These days, it's quite common that people with some PHP experience but without Drupal experience get on the Drupal bandwagon, often hired by some company or as a freelancer. If the next step is that you begin to work for some gig for a client then you and the client will both suffer. A very good and beneficial way to get acquainted with Drupal is core bugfixing. There are always bugs that are trivial to the experienced and can be solved by a newcomer if he puts himself to the task really. Come to our IRC channel (irc.freenode.net, #drupal) and you will get pointers to such bugs -- last week when I thought this out, I found two within one minute -- and help if you get stuck. To put it another way, when I asked the channel about this, one of the most serious contributors said: "It is generally the policy of people in the channel to lavish help upon those who are actively contributing".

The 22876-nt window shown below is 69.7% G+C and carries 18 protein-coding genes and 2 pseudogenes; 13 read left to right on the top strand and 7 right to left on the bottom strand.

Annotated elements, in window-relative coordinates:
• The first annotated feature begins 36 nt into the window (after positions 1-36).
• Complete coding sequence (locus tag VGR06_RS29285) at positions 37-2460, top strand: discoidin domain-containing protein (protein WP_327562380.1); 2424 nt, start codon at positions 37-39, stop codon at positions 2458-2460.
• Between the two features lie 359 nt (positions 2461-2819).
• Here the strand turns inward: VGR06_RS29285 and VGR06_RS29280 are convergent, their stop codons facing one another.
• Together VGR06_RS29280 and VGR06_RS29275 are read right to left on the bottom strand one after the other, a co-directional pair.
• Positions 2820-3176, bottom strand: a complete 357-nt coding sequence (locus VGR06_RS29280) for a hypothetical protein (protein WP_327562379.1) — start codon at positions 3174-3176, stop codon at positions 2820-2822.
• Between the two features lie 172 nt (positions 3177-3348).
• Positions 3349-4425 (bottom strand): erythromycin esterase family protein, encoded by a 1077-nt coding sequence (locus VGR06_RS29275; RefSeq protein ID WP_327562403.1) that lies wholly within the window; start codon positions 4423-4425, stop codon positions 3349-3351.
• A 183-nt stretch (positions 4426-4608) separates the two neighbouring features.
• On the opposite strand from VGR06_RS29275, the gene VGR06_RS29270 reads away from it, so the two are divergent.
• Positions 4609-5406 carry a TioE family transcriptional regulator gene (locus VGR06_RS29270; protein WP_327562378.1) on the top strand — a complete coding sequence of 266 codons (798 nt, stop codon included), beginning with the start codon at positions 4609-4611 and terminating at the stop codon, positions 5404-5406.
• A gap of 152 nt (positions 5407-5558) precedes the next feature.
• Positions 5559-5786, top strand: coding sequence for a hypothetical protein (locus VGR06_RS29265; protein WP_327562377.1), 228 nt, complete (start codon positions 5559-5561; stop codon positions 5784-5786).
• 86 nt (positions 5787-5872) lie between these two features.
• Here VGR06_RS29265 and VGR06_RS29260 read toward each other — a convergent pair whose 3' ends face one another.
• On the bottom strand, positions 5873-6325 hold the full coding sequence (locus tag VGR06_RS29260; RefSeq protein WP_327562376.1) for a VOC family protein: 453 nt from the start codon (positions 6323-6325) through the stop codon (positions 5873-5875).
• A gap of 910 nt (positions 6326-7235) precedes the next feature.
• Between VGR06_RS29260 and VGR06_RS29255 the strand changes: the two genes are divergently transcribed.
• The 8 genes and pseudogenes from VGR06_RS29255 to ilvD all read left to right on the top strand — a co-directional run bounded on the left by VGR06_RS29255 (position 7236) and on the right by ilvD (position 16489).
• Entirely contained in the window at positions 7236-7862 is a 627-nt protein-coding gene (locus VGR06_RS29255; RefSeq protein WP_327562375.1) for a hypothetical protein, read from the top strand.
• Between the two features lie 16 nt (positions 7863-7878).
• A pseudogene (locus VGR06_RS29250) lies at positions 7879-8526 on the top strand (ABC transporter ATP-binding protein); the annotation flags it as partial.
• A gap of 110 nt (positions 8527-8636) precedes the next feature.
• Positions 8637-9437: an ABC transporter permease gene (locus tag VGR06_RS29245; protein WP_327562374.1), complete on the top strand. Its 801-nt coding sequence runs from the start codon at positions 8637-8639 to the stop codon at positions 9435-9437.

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In a brief conversation with the founder of one of those "Drupal Rockstars" companies, I was told that their hiring/recruiting consisted largely of following the commit logs of Drupal core and trying to see who was writing lots of patches and hire those people.
heh ... "he".
If you think I exclude females from this then you obviously missed the webchick express train :)